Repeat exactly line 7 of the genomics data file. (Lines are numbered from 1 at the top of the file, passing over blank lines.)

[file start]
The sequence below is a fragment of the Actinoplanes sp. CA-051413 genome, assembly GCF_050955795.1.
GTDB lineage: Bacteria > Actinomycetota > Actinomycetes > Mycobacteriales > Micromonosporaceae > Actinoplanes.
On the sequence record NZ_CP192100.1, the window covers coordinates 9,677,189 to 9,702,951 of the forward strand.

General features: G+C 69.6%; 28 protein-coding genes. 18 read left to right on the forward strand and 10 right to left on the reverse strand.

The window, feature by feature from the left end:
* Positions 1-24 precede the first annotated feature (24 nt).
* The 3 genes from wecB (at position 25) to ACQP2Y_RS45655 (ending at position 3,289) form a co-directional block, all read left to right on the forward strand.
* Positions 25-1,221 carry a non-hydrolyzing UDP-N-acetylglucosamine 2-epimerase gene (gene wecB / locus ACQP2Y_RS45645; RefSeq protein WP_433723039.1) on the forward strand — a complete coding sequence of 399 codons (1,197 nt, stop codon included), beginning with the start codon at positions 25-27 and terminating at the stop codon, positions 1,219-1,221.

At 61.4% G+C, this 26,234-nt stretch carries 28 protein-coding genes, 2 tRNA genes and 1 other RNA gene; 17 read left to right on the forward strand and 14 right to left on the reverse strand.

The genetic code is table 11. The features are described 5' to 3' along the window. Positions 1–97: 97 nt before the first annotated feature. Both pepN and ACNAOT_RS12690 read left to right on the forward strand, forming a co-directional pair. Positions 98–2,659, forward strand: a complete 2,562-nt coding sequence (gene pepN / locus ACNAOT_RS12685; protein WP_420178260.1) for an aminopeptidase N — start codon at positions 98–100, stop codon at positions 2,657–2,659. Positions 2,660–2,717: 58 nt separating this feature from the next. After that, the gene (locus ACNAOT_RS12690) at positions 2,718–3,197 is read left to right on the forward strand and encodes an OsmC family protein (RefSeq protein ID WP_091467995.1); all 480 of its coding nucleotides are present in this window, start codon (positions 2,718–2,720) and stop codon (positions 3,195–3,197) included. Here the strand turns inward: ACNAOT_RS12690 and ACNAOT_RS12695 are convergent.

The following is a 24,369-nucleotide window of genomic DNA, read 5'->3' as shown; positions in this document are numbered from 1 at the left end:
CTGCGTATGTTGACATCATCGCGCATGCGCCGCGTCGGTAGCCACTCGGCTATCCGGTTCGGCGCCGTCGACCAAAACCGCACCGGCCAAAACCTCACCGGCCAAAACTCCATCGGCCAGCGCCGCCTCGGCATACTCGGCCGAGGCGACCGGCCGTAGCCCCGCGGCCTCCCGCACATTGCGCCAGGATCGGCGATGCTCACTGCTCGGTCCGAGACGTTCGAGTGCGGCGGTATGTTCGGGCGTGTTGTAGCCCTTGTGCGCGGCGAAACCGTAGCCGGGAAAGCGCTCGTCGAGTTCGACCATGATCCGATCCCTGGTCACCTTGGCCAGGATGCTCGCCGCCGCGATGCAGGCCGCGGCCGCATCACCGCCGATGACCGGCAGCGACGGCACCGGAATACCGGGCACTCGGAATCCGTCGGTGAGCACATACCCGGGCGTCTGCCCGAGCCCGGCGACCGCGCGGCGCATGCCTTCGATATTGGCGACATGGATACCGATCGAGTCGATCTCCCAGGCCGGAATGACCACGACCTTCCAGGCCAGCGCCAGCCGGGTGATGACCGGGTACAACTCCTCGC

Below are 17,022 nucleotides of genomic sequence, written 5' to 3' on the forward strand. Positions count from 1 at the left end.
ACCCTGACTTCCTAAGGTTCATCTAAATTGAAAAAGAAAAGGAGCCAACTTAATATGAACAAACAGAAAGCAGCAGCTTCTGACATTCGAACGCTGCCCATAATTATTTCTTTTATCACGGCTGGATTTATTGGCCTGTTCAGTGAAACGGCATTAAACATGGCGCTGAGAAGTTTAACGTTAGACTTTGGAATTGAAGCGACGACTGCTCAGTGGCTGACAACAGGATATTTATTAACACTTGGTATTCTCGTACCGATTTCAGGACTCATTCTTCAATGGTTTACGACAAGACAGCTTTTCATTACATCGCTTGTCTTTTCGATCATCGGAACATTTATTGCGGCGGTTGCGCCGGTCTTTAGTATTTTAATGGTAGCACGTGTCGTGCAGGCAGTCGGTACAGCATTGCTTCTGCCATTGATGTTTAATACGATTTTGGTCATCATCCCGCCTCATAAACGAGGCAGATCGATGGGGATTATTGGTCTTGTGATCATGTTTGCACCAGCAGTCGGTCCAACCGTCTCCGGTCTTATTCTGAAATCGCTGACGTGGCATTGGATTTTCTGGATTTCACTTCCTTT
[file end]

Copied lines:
* The 3 genes from wecB (at position 25) to ACQP2Y_RS45655 (ending at position 3,289) form a co-directional block, all read left to right on the forward strand.